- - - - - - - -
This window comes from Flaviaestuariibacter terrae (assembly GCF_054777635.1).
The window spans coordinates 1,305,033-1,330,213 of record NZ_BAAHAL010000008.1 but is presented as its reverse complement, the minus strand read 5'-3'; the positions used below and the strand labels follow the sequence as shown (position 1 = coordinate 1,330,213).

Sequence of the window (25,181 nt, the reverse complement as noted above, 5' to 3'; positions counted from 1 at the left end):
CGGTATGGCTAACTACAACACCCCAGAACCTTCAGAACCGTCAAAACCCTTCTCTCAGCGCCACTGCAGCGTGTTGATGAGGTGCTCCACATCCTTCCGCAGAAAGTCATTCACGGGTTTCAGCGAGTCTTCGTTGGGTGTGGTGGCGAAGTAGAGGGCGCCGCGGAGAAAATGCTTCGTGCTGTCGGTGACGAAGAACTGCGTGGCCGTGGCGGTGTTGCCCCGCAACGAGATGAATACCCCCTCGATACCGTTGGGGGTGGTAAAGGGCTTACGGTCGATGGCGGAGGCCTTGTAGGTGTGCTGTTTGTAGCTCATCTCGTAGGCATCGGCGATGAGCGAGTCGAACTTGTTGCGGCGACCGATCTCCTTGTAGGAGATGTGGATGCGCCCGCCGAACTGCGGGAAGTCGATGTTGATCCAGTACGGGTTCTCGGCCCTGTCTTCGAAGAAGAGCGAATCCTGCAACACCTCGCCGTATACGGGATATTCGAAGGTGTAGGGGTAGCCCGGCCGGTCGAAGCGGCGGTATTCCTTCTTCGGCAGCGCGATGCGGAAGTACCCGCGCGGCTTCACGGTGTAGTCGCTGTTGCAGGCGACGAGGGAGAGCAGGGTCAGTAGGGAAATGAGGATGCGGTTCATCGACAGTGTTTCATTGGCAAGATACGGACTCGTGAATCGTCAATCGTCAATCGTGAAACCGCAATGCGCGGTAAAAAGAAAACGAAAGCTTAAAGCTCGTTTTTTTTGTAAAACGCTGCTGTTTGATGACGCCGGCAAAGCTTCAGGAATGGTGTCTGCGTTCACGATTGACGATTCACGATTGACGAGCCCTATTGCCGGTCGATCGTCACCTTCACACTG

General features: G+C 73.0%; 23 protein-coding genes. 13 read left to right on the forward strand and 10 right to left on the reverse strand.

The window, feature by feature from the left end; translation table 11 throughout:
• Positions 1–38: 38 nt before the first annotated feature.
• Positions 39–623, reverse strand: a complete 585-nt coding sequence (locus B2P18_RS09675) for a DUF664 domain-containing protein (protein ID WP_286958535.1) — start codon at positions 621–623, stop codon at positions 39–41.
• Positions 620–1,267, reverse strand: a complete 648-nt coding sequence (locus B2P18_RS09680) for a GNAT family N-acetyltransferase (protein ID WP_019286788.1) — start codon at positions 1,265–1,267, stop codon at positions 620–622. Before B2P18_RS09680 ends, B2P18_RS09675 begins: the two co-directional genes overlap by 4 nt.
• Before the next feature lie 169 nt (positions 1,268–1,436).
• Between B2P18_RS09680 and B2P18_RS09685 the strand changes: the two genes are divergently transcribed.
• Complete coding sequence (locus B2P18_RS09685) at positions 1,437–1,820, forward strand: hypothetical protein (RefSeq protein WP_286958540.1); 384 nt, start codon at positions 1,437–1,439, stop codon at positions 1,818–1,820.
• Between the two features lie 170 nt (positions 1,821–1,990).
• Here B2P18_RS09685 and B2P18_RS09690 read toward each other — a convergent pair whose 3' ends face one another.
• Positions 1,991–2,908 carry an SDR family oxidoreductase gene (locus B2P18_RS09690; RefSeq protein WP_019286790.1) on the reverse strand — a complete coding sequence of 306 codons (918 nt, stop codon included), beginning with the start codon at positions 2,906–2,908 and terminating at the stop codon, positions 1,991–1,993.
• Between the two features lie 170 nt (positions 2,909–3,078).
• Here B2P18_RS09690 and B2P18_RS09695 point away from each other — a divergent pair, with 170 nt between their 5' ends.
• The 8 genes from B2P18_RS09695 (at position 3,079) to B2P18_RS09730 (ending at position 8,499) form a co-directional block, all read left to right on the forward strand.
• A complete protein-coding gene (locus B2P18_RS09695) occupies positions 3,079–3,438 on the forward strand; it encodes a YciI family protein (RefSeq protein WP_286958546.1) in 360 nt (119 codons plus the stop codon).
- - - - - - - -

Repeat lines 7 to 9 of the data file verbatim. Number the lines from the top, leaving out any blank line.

• Positions 1–38: 38 nt before the first annotated feature.
• Positions 39–623, reverse strand: a complete 585-nt coding sequence (locus B2P18_RS09675) for a DUF664 domain-containing protein (protein ID WP_286958535.1) — start codon at positions 621–623, stop codon at positions 39–41.
• Positions 620–1,267, reverse strand: a complete 648-nt coding sequence (locus B2P18_RS09680) for a GNAT family N-acetyltransferase (protein ID WP_019286788.1) — start codon at positions 1,265–1,267, stop codon at positions 620–622. Before B2P18_RS09680 ends, B2P18_RS09675 begins: the two co-directional genes overlap by 4 nt.